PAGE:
Tuesday, November 8, 2011

INTERVIEW WITH AUTHOR, ANTHONY MILLER


INTERVIEW WITH AUTHOR OF "WHAT WOULD SATAN DO?", ANTHONY MILLER




Hi Anthony, thank you so much for doing this interview. To get us started I wanted you to tell us about your book "What Would Satan Do?" How did you come about writing this and has it been controversial at all?

It's a silly book, written for anyone who liked Christopher Moore's Lamb, or anything by Douglas Adams (in particular, The Long Dark Tea-Time of the Soul). It's the story of what would happen if Satan decided to skip the whole End Times thing to retire on Earth. I was in a Bible study class, reading Revelations, which is basically this wild prophecy that tells what's going to happen at the end of the world. As I understood it, Satan's job would be to get the ball rolling, only to have God show up all triumphant at the end. And then I thought, if God is omniscient, and He is the unmoved mover, and if He came up with the whole plan for Judgment Day, well, it just seems kind of unfair. I felt bad for Satan in much the same way that I felt bad for Ivan Drago in Rocky IV. If I were Satan, I'd blow off Judgment Day and take off for a holiday somewhere nice.

I was thinking about what would happen if Satan refused to play his part, and remembered that I once saw a documentary about a powerful lobbying group who actually want to perpetuate the conflict between the Israelis and Palestinians as a way of bringing about the End Times and the Kingdom of Heaven on Earth. If Satan retired, and wasn't around to start up the end of the world, those guys would be pissed!

As for controversy -- I live in what was once labeled the second most conservative voting district in the United States, and folks around here have actually been pretty receptive. I think there's a difference between asking thoughtful questions (and poking a bit of fun at zealotry) on the one hand, and insulting people's religion on the other. In any case, I'm actually kind of disappointed at the lack of controversy. Apart from the occasional blog comment urging me to repent, there hasn't been any -- yet.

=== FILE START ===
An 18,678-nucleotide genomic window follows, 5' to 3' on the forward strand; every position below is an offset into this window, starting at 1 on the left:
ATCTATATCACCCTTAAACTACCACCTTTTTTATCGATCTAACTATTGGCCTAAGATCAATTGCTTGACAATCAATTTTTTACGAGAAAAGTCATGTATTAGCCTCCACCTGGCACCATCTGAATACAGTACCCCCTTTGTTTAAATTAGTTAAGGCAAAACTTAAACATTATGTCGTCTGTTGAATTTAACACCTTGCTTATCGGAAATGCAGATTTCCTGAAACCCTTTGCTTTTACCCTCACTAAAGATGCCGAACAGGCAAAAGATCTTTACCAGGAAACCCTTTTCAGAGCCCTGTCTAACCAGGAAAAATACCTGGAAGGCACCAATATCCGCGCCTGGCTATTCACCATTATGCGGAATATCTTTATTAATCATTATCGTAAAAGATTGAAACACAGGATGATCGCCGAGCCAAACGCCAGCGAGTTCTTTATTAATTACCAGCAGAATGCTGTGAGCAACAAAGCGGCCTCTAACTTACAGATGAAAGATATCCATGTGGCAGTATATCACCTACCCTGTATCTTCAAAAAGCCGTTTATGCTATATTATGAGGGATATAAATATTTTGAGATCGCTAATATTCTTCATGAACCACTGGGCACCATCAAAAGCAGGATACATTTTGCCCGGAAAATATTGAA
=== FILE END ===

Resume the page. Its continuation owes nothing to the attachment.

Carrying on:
Are there any other books you have written or have in the works now?

I'm working on a sequel called BJORN AGAIN, in which Scandinavians, having grown tired of making safe cars and flat-pack furniture, decide to return to their Viking roots of sacking and pillaging. Satan is in it and, again, is the hero of the story. Coming up with a way to connect him with resurgent Viking marauders has been pretty entertaining. It'll probably be out in a year or so.

Have you always been a writer or is this a new endeavor for you?

I started writing stories when I was a teenager, and I write a lot in my job as a trial lawyer. (I was going to say that this is the first time I've ever tried to get people to pay me to write fiction, but I think I have refer you back to my previous statement.) I love fighting about grammar and reading about the history of the English language. All of that is just to say that while this is my first novel, but writing it seemed like a pretty natural progression.

What other genres, if any, are you interested in writing in the future?

That's a tricky one. It's very hard to identify a genre for WWSD? The labels "comic fantasy" or even "bizarro" seem apt, but don't appear to me to be widely used in publishing. And I've never thought, "Hey, I'd like to write a mystery," or "Wouldn't it be cool if I wrote a romance novel?" I finished all of Douglas Adams' books, and then tore through Christopher Moore's books, and couldn't find any other authors that I thought were quite on par with those two. I remember wandering the shelves of my local bookstore, looking for the book I wanted to read again and again, and never finding it. I finally decided that nobody had written what I wanted to read, and that I'd have to do it myself. Maybe one day I'll have a similar epiphany about how nobody ever wrote about Jason Bourne's autistic cousin, but I doubt it. Probably I'll just stick to more stories about Satan.

Tell us about you, who is Anthony Miller and what is a day in his life like?

I'm pretty normal. Here is my typical schedule: